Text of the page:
Pakistani Prime Minister Benazir Bhutto refutes charges made by the opposition that she intends to cut back the nation's nuclear program in order to appease US interests. Bhutto says that, "As long as there is no threat to our security, the programme will remain peaceful. We have explained to the United States that we cannot roll back our nuclear programme."
    --"Bhutto Affirms Commitment to Nuclear Programme," Reuters, 7 Decemeber 1993; Executive News Service, 7 December 1993; in NTI Nuclear and Missile Database, 7 December 1993, Nuclear and Missile Developments.

    30 December 1993
    Ashfaq Ahmed, Chairman of the Pakistan Atomic Energy Commission (PAEC), announces at a science conference in Lahore that Pakistan processes all of its uranium domestically and does not need to import uranium since it exploits its own reserves. Ahmed says that Pakistani scientists are self-sufficient and do not rely on foreign assistance or cooperation in the nuclear field. He also states that Pakistan is capable of building its own nuclear power plants and that its scientists have been able to indigenously build a number of major power plant components that were imported in the past. Ahmed adds that Pakistan's nuclear program is for peaceful ends only and that the issue of rolling back the program is political in nature and does not involve the scientists.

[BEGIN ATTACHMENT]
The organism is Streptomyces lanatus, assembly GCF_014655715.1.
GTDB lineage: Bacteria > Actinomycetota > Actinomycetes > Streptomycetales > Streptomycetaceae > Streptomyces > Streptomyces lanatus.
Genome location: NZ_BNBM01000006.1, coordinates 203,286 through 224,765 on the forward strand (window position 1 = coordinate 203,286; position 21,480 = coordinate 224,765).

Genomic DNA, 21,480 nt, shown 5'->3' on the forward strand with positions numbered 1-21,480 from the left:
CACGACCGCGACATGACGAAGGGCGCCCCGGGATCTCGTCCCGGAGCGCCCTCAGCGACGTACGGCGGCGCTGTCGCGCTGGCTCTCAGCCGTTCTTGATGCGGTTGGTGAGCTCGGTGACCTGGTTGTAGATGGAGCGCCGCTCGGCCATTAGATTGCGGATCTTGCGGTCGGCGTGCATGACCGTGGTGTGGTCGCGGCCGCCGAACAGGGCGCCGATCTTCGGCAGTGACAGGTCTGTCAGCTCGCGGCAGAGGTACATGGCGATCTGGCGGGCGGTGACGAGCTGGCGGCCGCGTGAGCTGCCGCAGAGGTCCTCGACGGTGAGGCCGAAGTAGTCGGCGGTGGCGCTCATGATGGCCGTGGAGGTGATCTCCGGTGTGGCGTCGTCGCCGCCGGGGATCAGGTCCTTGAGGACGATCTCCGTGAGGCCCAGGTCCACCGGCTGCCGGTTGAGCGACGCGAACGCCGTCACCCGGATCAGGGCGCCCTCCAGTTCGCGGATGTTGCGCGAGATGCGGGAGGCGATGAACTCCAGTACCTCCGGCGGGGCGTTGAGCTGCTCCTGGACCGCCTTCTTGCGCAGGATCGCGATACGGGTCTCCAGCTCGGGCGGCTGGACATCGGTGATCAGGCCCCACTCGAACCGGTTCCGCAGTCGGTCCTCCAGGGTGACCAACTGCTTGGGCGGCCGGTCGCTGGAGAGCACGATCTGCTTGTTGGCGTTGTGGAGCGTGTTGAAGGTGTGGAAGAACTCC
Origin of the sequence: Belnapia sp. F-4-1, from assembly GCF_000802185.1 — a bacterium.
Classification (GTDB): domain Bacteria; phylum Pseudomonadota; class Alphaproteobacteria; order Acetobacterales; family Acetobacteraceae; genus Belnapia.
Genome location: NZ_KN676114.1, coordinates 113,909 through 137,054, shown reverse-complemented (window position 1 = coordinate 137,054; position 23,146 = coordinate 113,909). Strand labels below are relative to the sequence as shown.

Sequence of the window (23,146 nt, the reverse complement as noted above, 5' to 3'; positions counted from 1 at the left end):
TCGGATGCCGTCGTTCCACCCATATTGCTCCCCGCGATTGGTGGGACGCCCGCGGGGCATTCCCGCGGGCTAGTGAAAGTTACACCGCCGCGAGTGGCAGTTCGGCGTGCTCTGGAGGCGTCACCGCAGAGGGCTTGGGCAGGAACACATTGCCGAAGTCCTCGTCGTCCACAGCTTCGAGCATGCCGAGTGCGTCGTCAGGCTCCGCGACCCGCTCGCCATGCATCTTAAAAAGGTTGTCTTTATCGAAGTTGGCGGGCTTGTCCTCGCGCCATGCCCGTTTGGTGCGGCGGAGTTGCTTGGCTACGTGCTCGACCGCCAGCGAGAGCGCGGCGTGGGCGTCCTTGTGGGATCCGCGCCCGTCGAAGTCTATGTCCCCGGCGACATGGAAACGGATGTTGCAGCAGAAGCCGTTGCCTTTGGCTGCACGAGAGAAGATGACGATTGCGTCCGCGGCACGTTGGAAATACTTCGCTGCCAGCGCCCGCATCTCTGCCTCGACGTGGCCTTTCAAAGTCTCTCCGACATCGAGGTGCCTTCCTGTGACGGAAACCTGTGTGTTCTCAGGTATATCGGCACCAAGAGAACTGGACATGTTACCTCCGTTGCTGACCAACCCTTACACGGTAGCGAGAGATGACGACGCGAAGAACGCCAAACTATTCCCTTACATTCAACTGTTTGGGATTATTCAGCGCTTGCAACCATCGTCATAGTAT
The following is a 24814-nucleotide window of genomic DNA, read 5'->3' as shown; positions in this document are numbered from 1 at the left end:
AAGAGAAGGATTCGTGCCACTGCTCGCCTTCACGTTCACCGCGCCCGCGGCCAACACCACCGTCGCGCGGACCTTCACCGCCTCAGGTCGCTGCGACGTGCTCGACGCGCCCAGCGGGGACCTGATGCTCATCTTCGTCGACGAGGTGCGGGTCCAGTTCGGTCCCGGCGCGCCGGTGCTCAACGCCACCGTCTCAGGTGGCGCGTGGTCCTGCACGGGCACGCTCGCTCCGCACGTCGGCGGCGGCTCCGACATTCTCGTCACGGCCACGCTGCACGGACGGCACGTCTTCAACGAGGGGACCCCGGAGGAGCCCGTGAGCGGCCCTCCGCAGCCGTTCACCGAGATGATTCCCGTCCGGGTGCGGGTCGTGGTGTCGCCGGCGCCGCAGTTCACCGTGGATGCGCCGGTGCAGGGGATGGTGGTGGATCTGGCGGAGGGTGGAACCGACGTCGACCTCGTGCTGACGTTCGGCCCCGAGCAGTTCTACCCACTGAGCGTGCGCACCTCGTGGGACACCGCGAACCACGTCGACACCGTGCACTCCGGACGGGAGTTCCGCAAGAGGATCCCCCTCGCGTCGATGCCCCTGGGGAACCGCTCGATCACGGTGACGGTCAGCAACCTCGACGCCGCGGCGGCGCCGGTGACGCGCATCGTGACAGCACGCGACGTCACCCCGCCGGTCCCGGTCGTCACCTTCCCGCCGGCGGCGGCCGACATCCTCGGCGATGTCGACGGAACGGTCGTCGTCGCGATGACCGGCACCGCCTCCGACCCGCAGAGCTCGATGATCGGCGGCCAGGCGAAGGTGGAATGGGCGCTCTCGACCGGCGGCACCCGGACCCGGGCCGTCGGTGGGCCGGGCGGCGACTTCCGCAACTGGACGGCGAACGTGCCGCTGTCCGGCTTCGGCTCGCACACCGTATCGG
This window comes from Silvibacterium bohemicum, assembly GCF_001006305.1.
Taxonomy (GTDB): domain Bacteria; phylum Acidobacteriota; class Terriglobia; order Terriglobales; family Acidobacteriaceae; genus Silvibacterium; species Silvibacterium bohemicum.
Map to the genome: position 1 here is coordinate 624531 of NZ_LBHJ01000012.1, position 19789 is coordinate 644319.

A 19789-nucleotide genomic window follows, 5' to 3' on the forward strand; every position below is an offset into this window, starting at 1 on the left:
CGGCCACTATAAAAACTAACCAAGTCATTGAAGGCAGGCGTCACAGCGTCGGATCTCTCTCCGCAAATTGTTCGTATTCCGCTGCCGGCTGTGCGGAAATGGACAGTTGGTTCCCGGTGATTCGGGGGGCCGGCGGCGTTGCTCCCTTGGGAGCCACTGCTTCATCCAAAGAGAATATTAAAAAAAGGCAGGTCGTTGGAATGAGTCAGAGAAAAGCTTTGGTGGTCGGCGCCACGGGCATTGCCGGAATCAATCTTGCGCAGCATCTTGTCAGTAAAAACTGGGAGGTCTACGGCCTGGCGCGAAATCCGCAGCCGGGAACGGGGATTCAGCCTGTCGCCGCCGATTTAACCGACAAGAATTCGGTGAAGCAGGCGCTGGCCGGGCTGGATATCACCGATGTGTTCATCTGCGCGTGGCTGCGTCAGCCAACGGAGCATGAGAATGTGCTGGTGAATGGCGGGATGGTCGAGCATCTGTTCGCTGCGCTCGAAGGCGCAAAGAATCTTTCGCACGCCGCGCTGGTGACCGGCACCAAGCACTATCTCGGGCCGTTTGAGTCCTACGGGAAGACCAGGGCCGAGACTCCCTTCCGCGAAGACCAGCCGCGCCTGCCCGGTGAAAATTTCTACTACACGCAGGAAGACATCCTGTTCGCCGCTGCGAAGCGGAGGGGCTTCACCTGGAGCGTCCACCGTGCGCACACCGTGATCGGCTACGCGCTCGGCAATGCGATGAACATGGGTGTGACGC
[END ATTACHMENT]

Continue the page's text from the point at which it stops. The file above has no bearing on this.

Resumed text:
--"Energy Official Details Nuclear Achievements, Capabilities," Pakistan (Islambad), 30 December 1993, pg. 3; JPRS-TND-94-003, (FBIS), 31 January 1994, Pp. 14-15; in NTI Nuclear and Missile Database, 31 January 1994, Nuclear and Missile Developments.

    31 December 1993
    The Indian and Pakistani Foreign Ministers are scheduled to meet in Islamabad to discuss their disagreements on nuclear developments in the region, which could risk a nuclear war if not resolved. Both neighboring states have stockpiled substantial amounts of fissionable material that would allow them to create and detonate nuclear devices within a short period of time.
    --"Back from the Brink At Islamabad Talks?" Washington Times, 31 December 1993, Pg. A17; in NTI Nuclear and Missile Database, 31 December 1993, Nuclear and Missile Developments.